The two door hard top is just not happenin'. I couldn't get back into it after the house project. I've decided to set it aside until it can become "fun" again. Here's where things spiral totally out of control.
Since I've been sitting on an un-restored convertible, and the 2 door hardtop, both are '63 Impalas, I figured it wouldn't hurt to have some extra parts around to use, and sell the excess. That's why I bought this gold 4 door sedan when it showed up on Craigslist, for $400.
I sold the bumpers for $300, plus another few hundred dollars worth of other parts, then took the car all the way down, so I could keep ALL the leftovers, kept the frame, etc. It's now December, and I still haven't found a place to store all the rest of it, but this is only the beginning.
The garage is totaled. It's had all the house-addition project it can stand. It's tough, but this is the way the Impala has looked for many months. I sympathize with people who go for years having to see their favorite project car looking like this. Excavating the Impala was a couple day process, and I've still got a long way to go before I get my garage back the way I want it. We're still going to drywall the stairwell, living room and dining room, so I've still got a lot of drywall and other stuff in the garage to work around for awhile.
First up, The donor van was crashed in the left front corner, and the fuse block took some of the hit. In May, I scored one from the ol' Pick N Pull for $15. Was in a hurry on the way out, scoring parts for the GF's daughter's car, but managed to hack a fuse block out of a '99 Chevy conversion van.
I used the awl to carefully disassemble both boxes, strip the new one clean, and one wire at a time, transfer to the new box. The new cover fits on, and the mount tabs are not broken off, so this will hopefully stow inside the fender somewhere when I get to that stage of the project.
....Adding on to the house. The GF and I built this shed-dormer on top of my house. We cut the roof on October 10, 2009, and worked with sheet plastic through one of the rainiest Octobers on record here in the St. Louis area.
I built the outer wall laying on the attic floor, a few days before. We cut the roof on 10-10, and the same day, we stood up the exterior wall. With a little help from my very knowledgeable and experienced cousin, we set the roof rafters, and had it sheathed and roofed a few days later.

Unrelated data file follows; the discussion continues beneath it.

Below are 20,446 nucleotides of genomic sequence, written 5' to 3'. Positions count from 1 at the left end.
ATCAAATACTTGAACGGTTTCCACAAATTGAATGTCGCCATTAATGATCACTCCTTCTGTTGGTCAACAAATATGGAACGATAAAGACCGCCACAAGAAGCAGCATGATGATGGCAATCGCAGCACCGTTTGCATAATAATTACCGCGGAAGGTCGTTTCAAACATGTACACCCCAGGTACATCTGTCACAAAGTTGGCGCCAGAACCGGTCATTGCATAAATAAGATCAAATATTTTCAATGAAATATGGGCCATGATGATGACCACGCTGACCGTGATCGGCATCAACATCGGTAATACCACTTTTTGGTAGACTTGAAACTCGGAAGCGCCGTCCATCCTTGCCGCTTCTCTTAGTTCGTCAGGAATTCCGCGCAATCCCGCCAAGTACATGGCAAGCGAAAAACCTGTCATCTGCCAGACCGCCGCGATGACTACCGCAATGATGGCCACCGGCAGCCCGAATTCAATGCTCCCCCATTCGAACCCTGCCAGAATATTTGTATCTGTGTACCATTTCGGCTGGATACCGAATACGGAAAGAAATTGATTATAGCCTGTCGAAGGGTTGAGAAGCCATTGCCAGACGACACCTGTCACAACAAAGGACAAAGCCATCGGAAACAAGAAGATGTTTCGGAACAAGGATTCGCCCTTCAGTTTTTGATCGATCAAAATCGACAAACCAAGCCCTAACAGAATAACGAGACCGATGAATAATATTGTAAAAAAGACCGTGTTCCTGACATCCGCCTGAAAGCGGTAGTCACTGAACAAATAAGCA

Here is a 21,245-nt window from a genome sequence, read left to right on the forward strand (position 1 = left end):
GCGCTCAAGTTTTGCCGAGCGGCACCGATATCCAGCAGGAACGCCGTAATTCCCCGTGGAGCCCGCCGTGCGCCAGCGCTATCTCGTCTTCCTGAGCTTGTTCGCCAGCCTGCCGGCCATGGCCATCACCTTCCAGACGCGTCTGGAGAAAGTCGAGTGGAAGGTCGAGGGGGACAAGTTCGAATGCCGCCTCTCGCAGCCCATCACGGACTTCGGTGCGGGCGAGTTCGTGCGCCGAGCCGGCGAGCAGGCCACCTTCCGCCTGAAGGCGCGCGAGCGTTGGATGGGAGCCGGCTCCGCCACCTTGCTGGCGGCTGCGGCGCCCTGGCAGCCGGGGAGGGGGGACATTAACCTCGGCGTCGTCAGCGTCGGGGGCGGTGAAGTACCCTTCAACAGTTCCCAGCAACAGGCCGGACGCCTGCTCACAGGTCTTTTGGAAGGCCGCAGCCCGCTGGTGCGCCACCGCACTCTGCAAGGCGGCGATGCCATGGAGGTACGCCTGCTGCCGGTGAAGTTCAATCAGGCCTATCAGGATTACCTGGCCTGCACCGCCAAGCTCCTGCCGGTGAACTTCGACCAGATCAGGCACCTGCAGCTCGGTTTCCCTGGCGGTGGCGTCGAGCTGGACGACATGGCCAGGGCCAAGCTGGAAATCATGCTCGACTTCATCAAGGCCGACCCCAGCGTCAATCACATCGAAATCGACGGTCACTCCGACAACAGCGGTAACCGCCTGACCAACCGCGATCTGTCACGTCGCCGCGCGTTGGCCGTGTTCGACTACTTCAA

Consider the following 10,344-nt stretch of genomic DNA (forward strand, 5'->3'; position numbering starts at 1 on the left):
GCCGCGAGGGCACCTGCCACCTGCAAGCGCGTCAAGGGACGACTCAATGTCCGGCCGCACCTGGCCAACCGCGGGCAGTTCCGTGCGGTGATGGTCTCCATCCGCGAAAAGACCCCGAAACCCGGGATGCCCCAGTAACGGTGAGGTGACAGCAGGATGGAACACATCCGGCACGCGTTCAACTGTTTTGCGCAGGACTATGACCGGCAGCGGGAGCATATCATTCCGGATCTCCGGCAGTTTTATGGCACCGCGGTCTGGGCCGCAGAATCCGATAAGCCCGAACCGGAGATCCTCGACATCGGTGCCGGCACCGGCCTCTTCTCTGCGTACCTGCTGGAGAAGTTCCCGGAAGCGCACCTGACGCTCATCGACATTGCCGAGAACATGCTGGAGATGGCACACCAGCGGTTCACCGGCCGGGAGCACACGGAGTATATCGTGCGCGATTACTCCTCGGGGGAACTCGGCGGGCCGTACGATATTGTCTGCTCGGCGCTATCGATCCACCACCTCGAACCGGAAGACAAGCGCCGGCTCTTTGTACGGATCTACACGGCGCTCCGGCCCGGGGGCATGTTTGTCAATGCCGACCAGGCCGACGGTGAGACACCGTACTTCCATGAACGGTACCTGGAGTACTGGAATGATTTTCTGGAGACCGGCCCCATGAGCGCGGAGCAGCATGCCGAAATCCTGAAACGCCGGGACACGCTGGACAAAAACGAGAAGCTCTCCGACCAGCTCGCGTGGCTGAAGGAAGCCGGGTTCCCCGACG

We added two bedrooms and a full bathroom. This journal is about cars, not houses, but I had to show what I've been doing for the last year, and why I haven't accomplished anything on the car.
It's all finished inside except for the stairwell, carpet and baseboard. The monsters are living in the bedrooms and using the bathroom, so it's ALMOST finished enough for me to get back to my car project.....after I put a transmission in the GF's front wheel drive minivan.....
Determined to spend as little as possible on this right now, I'm trying this solution to save a few bucks, and to "Keep My GM Car All GM" I intend to use the van's original fuel pump, fuel sending unit, wiring harness, tank pressure sensor, etc, so I cut the small opening from the new reproduction '63 gas tank, and hammer-welded in a section I cut earlier from the van's tank. I had to lower the hole a little bit, so that when installed, the spring tension that holds the pump strainer down on the floor of the tank was similar to the way it was in the van. Hope this works.
My journal entries are few and far between, as are my finances. I'm turning the attic space in to my house in to finished bedrooms, which takes pretty much all of my time and money.
I did manage to get the computer reprogrammed, completed by a company called Sick Performance. I have it back now, but unfortunately I'm not yet close to being able to start the engine to see how it all worked out. Ryan, at Sick Performance, was helpful answering lots of questions about my swap. Even though modifications-wise, my swap is not too out of the ordinary, I know little about it and am learning it all the long way. The computer tune I had done included turning off the van's anti-theft system, disabling the airbags, anti-lock brakes, removing the EVAP emission system, and the EGR valve, among other things. Beyond that, my tune is pretty much stock.
At Riverside Salvage, for ten bucks I picked up this bundle of brake and fuel lines from a 1998 Cadillac DeVille. It's an assembly of both steel and nylon fuel lines. I probably won't use it whole, probably just parts and fittings to figure out how to plumb it all together with the fuel injection system on the engine.